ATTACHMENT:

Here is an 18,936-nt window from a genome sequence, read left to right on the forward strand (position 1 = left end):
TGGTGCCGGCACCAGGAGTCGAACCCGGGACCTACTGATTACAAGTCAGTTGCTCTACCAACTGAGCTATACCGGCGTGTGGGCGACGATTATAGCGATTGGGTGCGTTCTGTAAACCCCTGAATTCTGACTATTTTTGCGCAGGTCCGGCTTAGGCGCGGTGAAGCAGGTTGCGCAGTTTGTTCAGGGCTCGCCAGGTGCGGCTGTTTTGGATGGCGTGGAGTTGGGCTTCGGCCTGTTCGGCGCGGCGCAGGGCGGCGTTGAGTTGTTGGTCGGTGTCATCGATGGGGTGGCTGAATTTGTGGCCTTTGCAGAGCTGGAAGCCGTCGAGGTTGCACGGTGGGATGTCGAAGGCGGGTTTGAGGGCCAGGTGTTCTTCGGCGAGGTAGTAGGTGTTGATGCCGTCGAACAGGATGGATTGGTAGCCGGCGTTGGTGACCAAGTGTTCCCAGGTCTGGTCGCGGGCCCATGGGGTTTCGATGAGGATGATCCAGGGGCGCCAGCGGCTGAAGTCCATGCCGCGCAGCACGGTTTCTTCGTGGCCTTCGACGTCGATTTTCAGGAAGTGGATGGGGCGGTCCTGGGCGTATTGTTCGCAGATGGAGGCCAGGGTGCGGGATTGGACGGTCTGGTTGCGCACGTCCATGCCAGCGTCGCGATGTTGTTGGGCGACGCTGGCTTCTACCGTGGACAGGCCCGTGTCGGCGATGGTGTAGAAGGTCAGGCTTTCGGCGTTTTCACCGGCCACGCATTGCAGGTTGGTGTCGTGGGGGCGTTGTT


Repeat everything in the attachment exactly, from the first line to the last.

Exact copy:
Here is an 18,936-nt window from a genome sequence, read left to right on the forward strand (position 1 = left end):
TGGTGCCGGCACCAGGAGTCGAACCCGGGACCTACTGATTACAAGTCAGTTGCTCTACCAACTGAGCTATACCGGCGTGTGGGCGACGATTATAGCGATTGGGTGCGTTCTGTAAACCCCTGAATTCTGACTATTTTTGCGCAGGTCCGGCTTAGGCGCGGTGAAGCAGGTTGCGCAGTTTGTTCAGGGCTCGCCAGGTGCGGCTGTTTTGGATGGCGTGGAGTTGGGCTTCGGCCTGTTCGGCGCGGCGCAGGGCGGCGTTGAGTTGTTGGTCGGTGTCATCGATGGGGTGGCTGAATTTGTGGCCTTTGCAGAGCTGGAAGCCGTCGAGGTTGCACGGTGGGATGTCGAAGGCGGGTTTGAGGGCCAGGTGTTCTTCGGCGAGGTAGTAGGTGTTGATGCCGTCGAACAGGATGGATTGGTAGCCGGCGTTGGTGACCAAGTGTTCCCAGGTCTGGTCGCGGGCCCATGGGGTTTCGATGAGGATGATCCAGGGGCGCCAGCGGCTGAAGTCCATGCCGCGCAGCACGGTTTCTTCGTGGCCTTCGACGTCGATTTTCAGGAAGTGGATGGGGCGGTCCTGGGCGTATTGTTCGCAGATGGAGGCCAGGGTGCGGGATTGGACGGTCTGGTTGCGCACGTCCATGCCAGCGTCGCGATGTTGTTGGGCGACGCTGGCTTCTACCGTGGACAGGCCCGTGTCGGCGATGGTGTAGAAGGTCAGGCTTTCGGCGTTTTCACCGGCCACGCATTGCAGGTTGGTGTCGTGGGGGCGTTGTT